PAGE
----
Next you are evicted and out on the street as a single person. Thank goodness you never qualified for a payday loan to dig yourself in further!

    Now you’re out again on the streets thinking suicidal thoughts. However your erratic behaviour in deep despair brings you to the attention of the Police who pick you up under s136 MHA or MCA and FULL CIRCLE; you’re back in the Psychiatric Treatment system again on depot injections …… and NO HOPE.

    Meanwhile MPs beat their breasts over the rights and wrongs of the mess they have created. YOU are condemned for not managing your money properly or for being a scrounger and hence needing the Food Bank service. The DWP Minister never talks to the Home Secretary or the Health Minister or Local Government Minister. The Chancellor of the Exchequer red lines their separate budgets and talk turns to %-£cuts for each Department; however achieved or how lives are affected. The Prime Minister praises them all loudly for achieving “the cuts” and delivering the Austerity Britain economy. Doctors, nurses, paramedics, psychiatric and other social workers, DWP staff, civil servants, Police officers, teachers and most of all YOU are (officially) found to be complicit in precipitating your doom. The BIG SOCIETY is praised for its endeavours in the natural order of things taking over from understandably incompetent public services (many now provided much more efficiently of course, and cheaply by the private sector)! ….. and Parliament goes on taking yet another break; this time for Christmas.

    Depressing isn’t it BUT a comment on the lack of an effective HOLISTIC / JOINED-UP PLANNING & SUPPORT SYSTEM that “cares” for those in greatest need in this Nation we are supposed to take a pride in?

    PS – I have a friend with PTSD who is going through the hoops again. Her cries for help seem to go unheeded.

  8. Might I suggest you google Ben Goldacre and have a quick look at some of his work. You are touching on a very interesting topic. I do not doubt that the police are in an impossible position but in my experience the response to a crisis such as a s136 just means that the individual stands a high chance of an increase in medication whereas for me, the better result came from reducing and then stopping it. My suicide attempts have all occured when I have been on meds; I might have the occasional suicidal ideation now but my brain is not muddied by strong drugs and I am able to work through this with the support of excellent psychology via the NHS.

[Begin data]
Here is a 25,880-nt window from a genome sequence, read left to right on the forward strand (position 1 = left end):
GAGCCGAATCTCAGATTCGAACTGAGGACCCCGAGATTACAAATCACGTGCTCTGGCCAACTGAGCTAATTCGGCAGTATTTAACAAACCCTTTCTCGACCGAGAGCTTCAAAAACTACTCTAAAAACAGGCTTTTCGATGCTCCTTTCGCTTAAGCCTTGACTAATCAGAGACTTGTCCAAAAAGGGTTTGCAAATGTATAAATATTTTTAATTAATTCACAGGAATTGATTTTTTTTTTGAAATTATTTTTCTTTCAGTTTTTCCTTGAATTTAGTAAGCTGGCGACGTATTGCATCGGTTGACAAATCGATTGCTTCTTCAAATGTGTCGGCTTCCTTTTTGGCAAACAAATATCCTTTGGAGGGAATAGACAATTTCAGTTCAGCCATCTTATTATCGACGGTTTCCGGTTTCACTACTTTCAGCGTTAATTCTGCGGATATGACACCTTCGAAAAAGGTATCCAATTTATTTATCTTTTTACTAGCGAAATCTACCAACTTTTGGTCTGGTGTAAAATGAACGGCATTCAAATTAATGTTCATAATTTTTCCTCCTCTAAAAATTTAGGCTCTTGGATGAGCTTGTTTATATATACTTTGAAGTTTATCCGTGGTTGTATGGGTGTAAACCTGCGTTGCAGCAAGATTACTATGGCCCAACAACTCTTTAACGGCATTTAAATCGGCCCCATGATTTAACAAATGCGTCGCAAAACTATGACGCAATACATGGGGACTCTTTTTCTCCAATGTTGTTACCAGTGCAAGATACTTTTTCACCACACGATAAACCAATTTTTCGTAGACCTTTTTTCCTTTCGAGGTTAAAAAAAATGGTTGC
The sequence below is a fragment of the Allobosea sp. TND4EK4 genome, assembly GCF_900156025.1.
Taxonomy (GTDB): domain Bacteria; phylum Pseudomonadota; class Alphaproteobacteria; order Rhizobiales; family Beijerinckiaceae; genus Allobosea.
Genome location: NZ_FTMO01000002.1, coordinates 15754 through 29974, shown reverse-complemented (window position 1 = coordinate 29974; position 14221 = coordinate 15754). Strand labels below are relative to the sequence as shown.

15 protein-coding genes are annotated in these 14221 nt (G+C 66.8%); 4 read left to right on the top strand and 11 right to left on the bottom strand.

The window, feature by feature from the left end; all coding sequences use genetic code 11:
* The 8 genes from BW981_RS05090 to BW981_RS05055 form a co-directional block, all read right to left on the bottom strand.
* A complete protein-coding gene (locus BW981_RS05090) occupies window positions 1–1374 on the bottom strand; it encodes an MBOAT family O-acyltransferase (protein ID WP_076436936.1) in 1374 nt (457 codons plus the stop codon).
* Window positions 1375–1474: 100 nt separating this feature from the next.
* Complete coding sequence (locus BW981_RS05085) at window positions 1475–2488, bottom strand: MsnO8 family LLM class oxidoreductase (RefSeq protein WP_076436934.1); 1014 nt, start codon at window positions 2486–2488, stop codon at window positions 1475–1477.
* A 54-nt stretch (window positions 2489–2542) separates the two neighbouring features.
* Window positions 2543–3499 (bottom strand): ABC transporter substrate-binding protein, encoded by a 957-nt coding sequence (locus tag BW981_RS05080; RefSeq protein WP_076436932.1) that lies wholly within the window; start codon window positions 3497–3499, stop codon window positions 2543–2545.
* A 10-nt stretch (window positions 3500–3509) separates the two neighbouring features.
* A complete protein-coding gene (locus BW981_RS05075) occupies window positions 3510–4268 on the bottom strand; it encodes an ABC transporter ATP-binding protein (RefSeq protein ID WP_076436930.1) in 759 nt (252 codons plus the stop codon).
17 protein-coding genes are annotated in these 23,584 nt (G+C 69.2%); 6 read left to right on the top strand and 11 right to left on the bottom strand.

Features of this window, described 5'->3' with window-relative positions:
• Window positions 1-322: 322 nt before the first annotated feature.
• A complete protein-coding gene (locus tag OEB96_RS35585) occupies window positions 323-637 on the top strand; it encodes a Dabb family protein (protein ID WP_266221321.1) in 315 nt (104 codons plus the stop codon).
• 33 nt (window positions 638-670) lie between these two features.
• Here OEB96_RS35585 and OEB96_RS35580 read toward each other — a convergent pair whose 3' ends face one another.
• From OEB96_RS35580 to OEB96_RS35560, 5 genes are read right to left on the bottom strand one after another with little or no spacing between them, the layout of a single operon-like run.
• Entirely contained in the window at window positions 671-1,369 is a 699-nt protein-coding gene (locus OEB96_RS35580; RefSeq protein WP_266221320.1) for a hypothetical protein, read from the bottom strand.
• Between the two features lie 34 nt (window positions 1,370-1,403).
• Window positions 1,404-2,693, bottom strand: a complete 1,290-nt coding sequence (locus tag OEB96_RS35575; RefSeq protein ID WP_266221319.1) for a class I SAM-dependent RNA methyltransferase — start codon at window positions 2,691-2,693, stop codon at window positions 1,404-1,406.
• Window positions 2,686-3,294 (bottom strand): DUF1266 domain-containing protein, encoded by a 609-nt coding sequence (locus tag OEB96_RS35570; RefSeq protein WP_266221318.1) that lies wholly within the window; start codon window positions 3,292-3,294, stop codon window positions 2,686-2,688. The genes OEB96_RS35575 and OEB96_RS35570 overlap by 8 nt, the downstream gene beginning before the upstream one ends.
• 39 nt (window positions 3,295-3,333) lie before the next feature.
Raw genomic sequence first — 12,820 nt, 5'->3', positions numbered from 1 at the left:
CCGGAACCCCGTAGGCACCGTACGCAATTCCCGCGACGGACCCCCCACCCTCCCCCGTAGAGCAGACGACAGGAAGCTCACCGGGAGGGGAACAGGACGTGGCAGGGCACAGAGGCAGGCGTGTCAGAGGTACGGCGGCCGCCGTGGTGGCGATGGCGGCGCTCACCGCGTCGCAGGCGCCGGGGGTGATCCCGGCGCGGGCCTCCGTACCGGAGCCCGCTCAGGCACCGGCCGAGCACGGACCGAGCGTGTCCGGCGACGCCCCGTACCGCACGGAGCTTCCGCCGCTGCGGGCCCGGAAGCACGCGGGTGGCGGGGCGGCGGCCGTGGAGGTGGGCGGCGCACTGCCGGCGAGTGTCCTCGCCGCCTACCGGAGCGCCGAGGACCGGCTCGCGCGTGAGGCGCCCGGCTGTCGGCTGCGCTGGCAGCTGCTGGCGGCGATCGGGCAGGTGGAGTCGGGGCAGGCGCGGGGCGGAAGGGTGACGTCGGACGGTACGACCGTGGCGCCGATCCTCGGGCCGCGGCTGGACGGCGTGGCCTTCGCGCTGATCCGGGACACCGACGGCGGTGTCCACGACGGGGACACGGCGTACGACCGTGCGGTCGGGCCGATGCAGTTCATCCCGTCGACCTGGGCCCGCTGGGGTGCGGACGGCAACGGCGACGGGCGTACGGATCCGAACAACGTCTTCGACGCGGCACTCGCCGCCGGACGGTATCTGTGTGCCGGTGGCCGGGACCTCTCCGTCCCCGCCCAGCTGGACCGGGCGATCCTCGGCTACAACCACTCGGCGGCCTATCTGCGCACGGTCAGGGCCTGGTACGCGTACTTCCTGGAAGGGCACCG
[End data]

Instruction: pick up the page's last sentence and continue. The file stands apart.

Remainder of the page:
In truth I suspect greater clarity of treatment options is needed by GPs. When I first saw a GP his reaction was to diagnose depression (I suspect at that point it was exhaustion) and to put me on medication. By the time I saw a psychiatrist it was clear that was not helping and so started a roller coaster of different meds and dosages.

    You mention the work of Joanna Moncrieff- she is not a lone voice but I suspect the role of the major pharamaceutical companies needs to be explored as indeed Ben Goldacre has started. I believe it would take a brave soul to take them on. Look at the AllRisks website to see the recent progress to ensure that the results of all drugs trials are published. How can any medic knowledgably prescribe when working solely with the positive results from selected studies and having all negative side effects swept under the carpet. Of course, if as a psychiatric patient you raise issues like that then the word paranoia also starts to feature in your notes. I do not promote self pity but it is hard work having a mental health issue. I am convinced the depression I now have is due to the meds. I lost my job because of it, my confidence, self-esteem are all shot to pieces and there are few that seem to want to enter into the debate. I don’t know about BPD or schizophrenia (despite having had a number of anti-psychotics and mood stabilisers at various times) but for depression, I would love there to be treatment route where medication was the last and not the first option. As for the experience of these drugs being forced on someone, I have no knowledge of the correct terminology here but the phrase actual bodily harm comes to mind. One wonders what people 100 years from now will think when they look back and see such behaviour.

  9. Anyone who suggests they have the answers you seek are almost certainly deluded. However ,the psychiatrist and barrister I work with, describes the CJ and Mental Health Systems in similar terms – `…they`re both imperfect but they`re the best we`ve got!`